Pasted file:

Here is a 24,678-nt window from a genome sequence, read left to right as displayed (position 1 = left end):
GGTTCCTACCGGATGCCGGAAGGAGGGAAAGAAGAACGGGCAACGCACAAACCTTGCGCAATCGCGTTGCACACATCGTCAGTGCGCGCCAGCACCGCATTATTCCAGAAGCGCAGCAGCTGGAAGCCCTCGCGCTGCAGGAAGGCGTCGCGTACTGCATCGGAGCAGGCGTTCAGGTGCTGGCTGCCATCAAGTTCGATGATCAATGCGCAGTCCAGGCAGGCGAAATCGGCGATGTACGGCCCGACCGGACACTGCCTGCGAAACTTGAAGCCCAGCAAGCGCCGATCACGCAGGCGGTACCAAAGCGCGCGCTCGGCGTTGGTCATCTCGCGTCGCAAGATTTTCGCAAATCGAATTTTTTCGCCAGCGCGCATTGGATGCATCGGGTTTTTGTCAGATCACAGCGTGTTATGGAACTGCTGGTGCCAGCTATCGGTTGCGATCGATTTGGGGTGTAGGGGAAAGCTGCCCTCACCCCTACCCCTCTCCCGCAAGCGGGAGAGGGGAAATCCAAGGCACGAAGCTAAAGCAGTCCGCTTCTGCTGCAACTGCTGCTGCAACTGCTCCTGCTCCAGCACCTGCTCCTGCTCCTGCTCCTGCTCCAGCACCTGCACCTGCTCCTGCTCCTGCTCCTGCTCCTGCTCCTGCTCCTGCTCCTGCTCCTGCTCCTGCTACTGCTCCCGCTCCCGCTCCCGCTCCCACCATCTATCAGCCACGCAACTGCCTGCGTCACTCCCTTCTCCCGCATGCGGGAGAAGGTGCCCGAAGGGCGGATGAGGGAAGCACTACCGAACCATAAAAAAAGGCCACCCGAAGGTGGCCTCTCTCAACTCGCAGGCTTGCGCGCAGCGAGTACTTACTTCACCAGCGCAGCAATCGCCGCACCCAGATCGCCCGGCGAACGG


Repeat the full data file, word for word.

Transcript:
Here is a 24,678-nt window from a genome sequence, read left to right as displayed (position 1 = left end):
GGTTCCTACCGGATGCCGGAAGGAGGGAAAGAAGAACGGGCAACGCACAAACCTTGCGCAATCGCGTTGCACACATCGTCAGTGCGCGCCAGCACCGCATTATTCCAGAAGCGCAGCAGCTGGAAGCCCTCGCGCTGCAGGAAGGCGTCGCGTACTGCATCGGAGCAGGCGTTCAGGTGCTGGCTGCCATCAAGTTCGATGATCAATGCGCAGTCCAGGCAGGCGAAATCGGCGATGTACGGCCCGACCGGACACTGCCTGCGAAACTTGAAGCCCAGCAAGCGCCGATCACGCAGGCGGTACCAAAGCGCGCGCTCGGCGTTGGTCATCTCGCGTCGCAAGATTTTCGCAAATCGAATTTTTTCGCCAGCGCGCATTGGATGCATCGGGTTTTTGTCAGATCACAGCGTGTTATGGAACTGCTGGTGCCAGCTATCGGTTGCGATCGATTTGGGGTGTAGGGGAAAGCTGCCCTCACCCCTACCCCTCTCCCGCAAGCGGGAGAGGGGAAATCCAAGGCACGAAGCTAAAGCAGTCCGCTTCTGCTGCAACTGCTGCTGCAACTGCTCCTGCTCCAGCACCTGCTCCTGCTCCTGCTCCTGCTCCAGCACCTGCACCTGCTCCTGCTCCTGCTCCTGCTCCTGCTCCTGCTCCTGCTCCTGCTCCTGCTCCTGCTACTGCTCCCGCTCCCGCTCCCGCTCCCACCATCTATCAGCCACGCAACTGCCTGCGTCACTCCCTTCTCCCGCATGCGGGAGAAGGTGCCCGAAGGGCGGATGAGGGAAGCACTACCGAACCATAAAAAAAGGCCACCCGAAGGTGGCCTCTCTCAACTCGCAGGCTTGCGCGCAGCGAGTACTTACTTCACCAGCGCAGCAATCGCCGCACCCAGATCGCCCGGCGAACGG